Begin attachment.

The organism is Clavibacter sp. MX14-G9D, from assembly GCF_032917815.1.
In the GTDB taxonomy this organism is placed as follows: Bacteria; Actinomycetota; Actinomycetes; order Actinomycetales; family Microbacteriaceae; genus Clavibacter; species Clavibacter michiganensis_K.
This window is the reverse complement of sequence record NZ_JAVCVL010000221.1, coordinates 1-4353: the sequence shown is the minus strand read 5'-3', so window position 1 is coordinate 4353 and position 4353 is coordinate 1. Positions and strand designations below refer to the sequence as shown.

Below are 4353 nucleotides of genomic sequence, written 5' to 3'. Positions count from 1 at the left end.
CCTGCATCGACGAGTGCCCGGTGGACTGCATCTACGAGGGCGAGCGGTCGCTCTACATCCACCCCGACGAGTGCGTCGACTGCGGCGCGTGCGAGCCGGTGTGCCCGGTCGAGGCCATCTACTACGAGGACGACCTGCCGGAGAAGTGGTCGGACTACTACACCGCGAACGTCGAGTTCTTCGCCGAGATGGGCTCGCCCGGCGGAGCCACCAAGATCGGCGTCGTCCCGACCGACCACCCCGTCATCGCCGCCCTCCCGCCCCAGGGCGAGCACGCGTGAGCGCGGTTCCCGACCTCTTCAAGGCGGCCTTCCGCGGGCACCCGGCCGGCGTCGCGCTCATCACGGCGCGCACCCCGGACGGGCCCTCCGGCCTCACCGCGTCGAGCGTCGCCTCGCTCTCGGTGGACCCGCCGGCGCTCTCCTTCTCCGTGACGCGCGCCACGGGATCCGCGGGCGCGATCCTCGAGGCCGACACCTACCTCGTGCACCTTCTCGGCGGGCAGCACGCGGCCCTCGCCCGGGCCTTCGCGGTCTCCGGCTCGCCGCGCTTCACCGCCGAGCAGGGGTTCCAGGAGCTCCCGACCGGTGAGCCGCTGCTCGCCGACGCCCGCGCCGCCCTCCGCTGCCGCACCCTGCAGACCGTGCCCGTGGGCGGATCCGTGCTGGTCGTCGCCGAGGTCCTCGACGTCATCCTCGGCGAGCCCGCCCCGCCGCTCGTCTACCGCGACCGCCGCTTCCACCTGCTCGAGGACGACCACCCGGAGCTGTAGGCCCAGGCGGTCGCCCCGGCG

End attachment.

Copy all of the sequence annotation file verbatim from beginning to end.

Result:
The organism is Clavibacter sp. MX14-G9D, from assembly GCF_032917815.1.
In the GTDB taxonomy this organism is placed as follows: Bacteria; Actinomycetota; Actinomycetes; order Actinomycetales; family Microbacteriaceae; genus Clavibacter; species Clavibacter michiganensis_K.
This window is the reverse complement of sequence record NZ_JAVCVL010000221.1, coordinates 1-4353: the sequence shown is the minus strand read 5'-3', so window position 1 is coordinate 4353 and position 4353 is coordinate 1. Positions and strand designations below refer to the sequence as shown.

Below are 4353 nucleotides of genomic sequence, written 5' to 3'. Positions count from 1 at the left end.
CCTGCATCGACGAGTGCCCGGTGGACTGCATCTACGAGGGCGAGCGGTCGCTCTACATCCACCCCGACGAGTGCGTCGACTGCGGCGCGTGCGAGCCGGTGTGCCCGGTCGAGGCCATCTACTACGAGGACGACCTGCCGGAGAAGTGGTCGGACTACTACACCGCGAACGTCGAGTTCTTCGCCGAGATGGGCTCGCCCGGCGGAGCCACCAAGATCGGCGTCGTCCCGACCGACCACCCCGTCATCGCCGCCCTCCCGCCCCAGGGCGAGCACGCGTGAGCGCGGTTCCCGACCTCTTCAAGGCGGCCTTCCGCGGGCACCCGGCCGGCGTCGCGCTCATCACGGCGCGCACCCCGGACGGGCCCTCCGGCCTCACCGCGTCGAGCGTCGCCTCGCTCTCGGTGGACCCGCCGGCGCTCTCCTTCTCCGTGACGCGCGCCACGGGATCCGCGGGCGCGATCCTCGAGGCCGACACCTACCTCGTGCACCTTCTCGGCGGGCAGCACGCGGCCCTCGCCCGGGCCTTCGCGGTCTCCGGCTCGCCGCGCTTCACCGCCGAGCAGGGGTTCCAGGAGCTCCCGACCGGTGAGCCGCTGCTCGCCGACGCCCGCGCCGCCCTCCGCTGCCGCACCCTGCAGACCGTGCCCGTGGGCGGATCCGTGCTGGTCGTCGCCGAGGTCCTCGACGTCATCCTCGGCGAGCCCGCCCCGCCGCTCGTCTACCGCGACCGCCGCTTCCACCTGCTCGAGGACGACCACCCGGAGCTGTAGGCCCAGGCGGTCGCCCCGGCG